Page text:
Campaign managers who urge politicians that they have a certain state’s unwavering support can now use data analytics to detect cities and even individuals within those states who may not back the candidates.
Rick Hutley, program director of analytics at the University of the Pacific in California, leads a team of students pursuing master’s degrees in data science who found a way to further break down political leanings within states. On All Analytics’s radio broadcast titled “Analytics and the Making of a President,” Hutley said that data analysis has advanced in a way that can improve how campaign managers examine support for their candidates.
Hutley introduced the possibility of narrowing a red or blue state to a red or blue city, group, or individual. He said campaign managers could knock on individuals’ doors and deliver specific messages, rather than knock on all the doors in a city and deliver the same message.
“A state’s a pretty big place. So when you say a state is one color or another, how much of that state is that particular color? If you think that state’s in your back pocket, just how exposed is it? If you ignore it completely, you may find that it swings against you and takes you unawares,” Hutley said. “The more granular you can get, the more insight you will have. You will know where you are truly strong and why you are truly strong in that area.”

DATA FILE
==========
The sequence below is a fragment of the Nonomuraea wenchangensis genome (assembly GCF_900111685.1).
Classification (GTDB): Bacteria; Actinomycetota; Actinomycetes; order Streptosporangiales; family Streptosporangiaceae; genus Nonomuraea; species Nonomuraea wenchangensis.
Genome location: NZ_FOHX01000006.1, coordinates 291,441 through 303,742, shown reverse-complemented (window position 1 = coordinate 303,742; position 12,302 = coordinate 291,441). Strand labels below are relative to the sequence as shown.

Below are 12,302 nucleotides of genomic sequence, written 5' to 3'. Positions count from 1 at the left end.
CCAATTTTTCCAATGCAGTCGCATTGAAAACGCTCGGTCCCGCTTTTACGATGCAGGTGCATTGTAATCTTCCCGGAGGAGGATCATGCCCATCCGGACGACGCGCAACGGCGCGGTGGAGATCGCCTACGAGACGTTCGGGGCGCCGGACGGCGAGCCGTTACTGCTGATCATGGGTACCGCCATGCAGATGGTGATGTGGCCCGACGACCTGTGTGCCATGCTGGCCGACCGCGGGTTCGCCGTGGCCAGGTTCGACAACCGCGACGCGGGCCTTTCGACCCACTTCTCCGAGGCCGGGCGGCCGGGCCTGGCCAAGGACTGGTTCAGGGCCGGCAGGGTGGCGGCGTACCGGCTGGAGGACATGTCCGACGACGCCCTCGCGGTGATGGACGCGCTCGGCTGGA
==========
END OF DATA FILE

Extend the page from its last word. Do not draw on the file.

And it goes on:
Over the course of the primaries, Hutley and his group of students analyzed the texts of candidates’ speeches. The breadth and sophistication of vocabulary, as well as the length of speeches, have different effects on certain audiences.
He and his team analyzed textual data from Republican presidential candidate Donald Trump’s speeches and determined that the businessman’s short, blunt diction could have a positive effect on many of his listeners. Hutley said that Trump’s campaign, like any other, is interested in analyzing data to provide insight in making decisions for presenting certain policy points.
“One thing Trump does very effectively is speak with a very small vocabulary. Most candidates speak at the fifth- or sixth-grade level; he speaks at the third-grade level,” Hutley said. “He speaks in very short sound bites, almost tweet-level sound bites. The advantage of that is that smaller vocabulary is able to be understood by everybody. If you use a much larger vocabulary, that’s not so easily understood by some and is only understood by a few. Does Donald Trump truly have a smaller vocabulary than his opponents, or was it smart campaign management to deliberately use this smaller vocabulary because he will reach a broader audience?”
Hutley said that data collected and analyzed by campaign managers across the primary season falls under the larger phenomenon of big data. Although people have been predicting election outcomes for decades, big data allows for more incisive study. Data analysis can inform candidates of the areas, geographic or topical, in which they are failing.
Although he admitted that big data was not a particularly descriptive term, Hutley said it allows for an increased volume, velocity, and variety of information.
“It’s real time. It’s minute by minute, second by second,” Hutley said. “We can now tap into the public and find out what they’re thinking and saying. That’s fundamentally what’s changed.”